But talking about "Agile" as a (proper?) name gives the impression that it's at best a working method, at worst a cult. And I really think, having put down my consultant/coach suitcase left and right and having talked to quite a few people, that there's a real confusion surrounding this subject. This confusion is fuelled by people who are ill-informed ("Agile is the new thing that works every time"), resistant ("Agile is a fad, it'll go away"), or who want to make a business out of it, by making people think it's an impassable mountain without a Sherpa... among others.
Agility, in its simplest sense, is a key to success
I think a very important step in our progress towards greater agility is, to begin with, to play down the notion of agility.
As soon as you stop thinking of it as something fundamentally new, different, a leap into the unknown, and remember that agility is our ability to evolve and adapt to continue to live, and thus deliver the value expected by our users, there may not be that much difference from the way you've always operated.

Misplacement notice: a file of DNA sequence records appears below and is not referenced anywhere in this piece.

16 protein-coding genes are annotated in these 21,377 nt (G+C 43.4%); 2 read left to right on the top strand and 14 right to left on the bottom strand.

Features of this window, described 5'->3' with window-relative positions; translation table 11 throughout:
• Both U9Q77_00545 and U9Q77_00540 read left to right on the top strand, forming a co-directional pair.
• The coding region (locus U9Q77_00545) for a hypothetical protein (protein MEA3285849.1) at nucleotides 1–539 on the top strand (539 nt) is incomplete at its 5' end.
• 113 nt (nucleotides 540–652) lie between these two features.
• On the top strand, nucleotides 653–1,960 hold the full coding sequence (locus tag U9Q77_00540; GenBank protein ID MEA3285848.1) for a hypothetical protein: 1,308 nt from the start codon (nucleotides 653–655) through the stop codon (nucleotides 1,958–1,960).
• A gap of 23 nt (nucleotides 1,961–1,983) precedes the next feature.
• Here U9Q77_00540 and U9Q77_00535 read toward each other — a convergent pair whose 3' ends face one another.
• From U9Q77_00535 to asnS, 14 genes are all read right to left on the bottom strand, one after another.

From the moment we understand that there isn't one method, "Agile", that tells us what to do, when and how, an imposition of practices, tools and artifacts, it opens up an insane number of doors that it's up to us to open to explore what lies behind.
All we have to do is check out how generic and easy to understand the twelve principles underlying the manifesto are, imagine the range of possibilities behind our reading of each of them, but also remember that all of us have already taken one or more steps in the right direction, even before hearing the word "agile" ring in our ears.
Secondly, we need to understand that agility, which is ultimately simple to grasp, is an important success factor, and it's up to us to put it into practice.
A few weeks before giving my talk, I attended a feedback session given by a well-known software publisher. Among the "existential questions" (sic) asked by this organization were: "How can we reduce time to market on a large-scale project?", and "How can we retain the benefits of agility in an organization of several hundred people? And, at the very end of the slide, "How can we be more agile than our competitors?